Belgian start-up develops recycled flip-flops to tackle plastic waste

Belgian start-up develops recycled flip-flops to tackle plastic waste
Nuoceans designs and produces sustainable flip-flops. Credit: Nuoceans

Flip-flops are worn daily by half of the world's population. Three billion pairs are produced each year. It is the best-selling type of shoe in China, India and Africa.

Tourists love them too. Globally, the market for these sandals, which are available at very low costs and pleasant to wear in hot weather, exceeds that of sneakers. However, the major problem with flip-flops is that they are a major source of global plastic pollution.

Nuoceans, a Belgian start-up founded by six young entrepreneurs, has decided to tackle this problem head-on.

"When we realized that no one was working to stop this type of pollution, we immediately set to work to find a way to recover and recycle these used flip-flops," says Nuocean’s Hadrien Lejeune.

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Used or even simply old-fashioned flip-flops are simply thrown away without any thought for recycling. Thus, on some beaches, which have become open dumps, there are literally mountains of flip-flops. This waste eventually finds its way into the oceans.

"During a trip to Bali," says Nuoceans co-founder Flavio Affinito, "we were shocked to see the number of flip-flops abandoned on the beaches. The first reaction is disgust. Children and families live next to mountains of rubbish, 20% of which are flip-flops. Plastic that gradually pours into the oceans and then becomes irrecoverable."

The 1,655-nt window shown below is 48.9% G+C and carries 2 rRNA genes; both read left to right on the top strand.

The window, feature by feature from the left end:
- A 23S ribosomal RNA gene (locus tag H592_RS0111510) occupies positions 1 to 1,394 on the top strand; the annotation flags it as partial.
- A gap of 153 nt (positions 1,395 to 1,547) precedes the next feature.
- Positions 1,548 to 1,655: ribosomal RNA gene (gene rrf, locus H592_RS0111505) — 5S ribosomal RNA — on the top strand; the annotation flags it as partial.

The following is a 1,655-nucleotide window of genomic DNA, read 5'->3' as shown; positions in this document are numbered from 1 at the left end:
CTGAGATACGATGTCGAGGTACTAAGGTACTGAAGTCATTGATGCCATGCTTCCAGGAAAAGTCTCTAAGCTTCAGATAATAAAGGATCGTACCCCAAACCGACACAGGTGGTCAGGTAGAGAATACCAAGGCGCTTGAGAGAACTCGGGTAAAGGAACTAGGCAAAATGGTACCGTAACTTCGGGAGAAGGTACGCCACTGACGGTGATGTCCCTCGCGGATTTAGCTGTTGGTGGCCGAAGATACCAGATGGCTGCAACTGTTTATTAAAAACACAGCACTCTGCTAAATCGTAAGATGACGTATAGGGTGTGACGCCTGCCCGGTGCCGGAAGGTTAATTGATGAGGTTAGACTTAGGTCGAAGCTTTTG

After several months of research, the co-founders of Nuoceans found a way to reuse old flip-flops collected on beaches to make new sandals.

"Traditional methods of recycling are complicated, energy-intensive and melting flip-flops would also be a huge source of pollution," says Affinito. "So, we had to develop a new process. Most of the recycled flip-flop is made up of old flip-flops collected on the beaches, crushed and pressed into multi-coloured sheets. For each of our pairs, about 200 grams of flip-flops are recycled."

A pair of sandals designed and produced by Nuoceans. Credit: Nuoceans

The rest consists of plastic bottles and used fishing nets collected in the Mediterranean. These materials make up the straps on the recycled flip-flops. Finally, some parts of the sole are made of EVA, a material produced from recycled post-industrial waste. Recycled flip-flops are themselves fully recyclable.

Nuoceans' project has already received several awards and funds as a promising start-up. But funding is still needed and they must convince investors that a sustainability-conscious public is willing to buy their recycled flip-flops. In the meantime, the young start-up continues to collect flip-flops from the beaches with the ultimate goal still being to have a real impact on plastic pollution in the oceans.

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